"Media Map" project reveals ownership concentration in Chile and Colombia

Poderopedia, a Chilean organization that works to bring transparency to power structures that run Latin American countries, has released Media Map (“Mapa de Medios”), a database detailing media ownership and concentration in Chile and Colombia.

From December 2014 to August 2015, teams from Chile and Colombia conducted research to create the free public database of media in their respective countries, according to the organization. The database includes information about media type, ownership, executives, pertinent legislation and audience. It also looks at the presence of media conglomerates in other sectors, such as retail, health and banking.

The organization said it created the media map and investigated media ownership in Chile and Colombia because “the media are the first to demand transparency but are reluctant to make transparent their ownership structure and interests.”

Poderopedia has used the database to analyze the media landscapes in both Colombia and Chile. These are some of the most interesting findings laid out by the organization:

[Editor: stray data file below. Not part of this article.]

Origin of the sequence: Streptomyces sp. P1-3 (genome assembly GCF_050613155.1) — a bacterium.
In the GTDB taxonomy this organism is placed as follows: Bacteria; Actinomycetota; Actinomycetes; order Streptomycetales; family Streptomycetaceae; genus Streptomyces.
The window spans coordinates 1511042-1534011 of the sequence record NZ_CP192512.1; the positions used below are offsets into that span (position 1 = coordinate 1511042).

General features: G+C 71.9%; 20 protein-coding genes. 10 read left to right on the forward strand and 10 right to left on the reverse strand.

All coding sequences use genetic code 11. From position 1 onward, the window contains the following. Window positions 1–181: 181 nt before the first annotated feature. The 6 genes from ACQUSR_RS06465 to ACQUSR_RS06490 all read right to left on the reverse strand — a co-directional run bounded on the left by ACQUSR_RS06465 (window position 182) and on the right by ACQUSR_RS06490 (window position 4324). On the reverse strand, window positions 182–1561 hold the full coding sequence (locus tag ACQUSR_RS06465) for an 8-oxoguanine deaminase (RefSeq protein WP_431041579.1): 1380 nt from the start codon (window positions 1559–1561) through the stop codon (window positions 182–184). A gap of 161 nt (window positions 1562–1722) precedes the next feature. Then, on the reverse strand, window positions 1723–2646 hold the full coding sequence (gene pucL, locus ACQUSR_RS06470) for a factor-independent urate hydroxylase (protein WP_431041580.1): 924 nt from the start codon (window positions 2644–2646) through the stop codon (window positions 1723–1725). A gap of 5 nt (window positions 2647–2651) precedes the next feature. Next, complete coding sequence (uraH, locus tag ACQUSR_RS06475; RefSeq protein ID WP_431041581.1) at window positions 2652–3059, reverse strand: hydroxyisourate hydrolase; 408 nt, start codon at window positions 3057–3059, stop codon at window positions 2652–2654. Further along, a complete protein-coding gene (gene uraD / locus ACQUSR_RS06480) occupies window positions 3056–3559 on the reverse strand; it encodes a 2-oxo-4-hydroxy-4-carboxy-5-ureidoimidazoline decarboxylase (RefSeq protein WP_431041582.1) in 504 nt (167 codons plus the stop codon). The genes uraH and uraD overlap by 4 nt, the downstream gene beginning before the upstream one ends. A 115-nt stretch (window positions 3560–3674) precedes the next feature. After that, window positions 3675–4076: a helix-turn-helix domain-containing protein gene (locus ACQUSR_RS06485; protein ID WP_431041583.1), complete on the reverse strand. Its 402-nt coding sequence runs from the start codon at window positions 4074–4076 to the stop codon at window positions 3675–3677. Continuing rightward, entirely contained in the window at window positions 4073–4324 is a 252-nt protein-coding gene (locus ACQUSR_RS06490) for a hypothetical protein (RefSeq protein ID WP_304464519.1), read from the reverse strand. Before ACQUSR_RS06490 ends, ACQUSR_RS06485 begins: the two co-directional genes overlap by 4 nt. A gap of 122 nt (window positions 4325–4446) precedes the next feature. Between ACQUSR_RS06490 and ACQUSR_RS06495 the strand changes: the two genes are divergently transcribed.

Poderopedia also has provided code and instructions for anyone who wants to create a similar project in other countries. Users can also add information to the database.

The organization said the project “serves as an incentive for the same media to start to be more transparent with information of ownership and interests,” according to Ventura.

The idea for the project was proposed and financed by Open Society Foundations and was supported by universities Alberto Hurtado in Chile and Javeriana in Colombia, according to Poderopedia. The investigation team consisted of Fundación Poderomedia and Poderopedia Chile, as well as Poderopedia Colombia, which is administered by investigative journalism organization Consejo de Redacción.

Poderopedia, founded by Chilean journalist Miguel Paz, is an organization that investigates and reveals power structures and relationships in Latin American countries. It has chapters in Colombia, Chile and Venezuela and receives help from the Knight Foundation, Start-Up Chile, and the International Center for Journalists.

Note from the editor: This story was originally published by the Knight Center’s blog Journalism in the Americas, the predecessor of LatAm Journalism Review.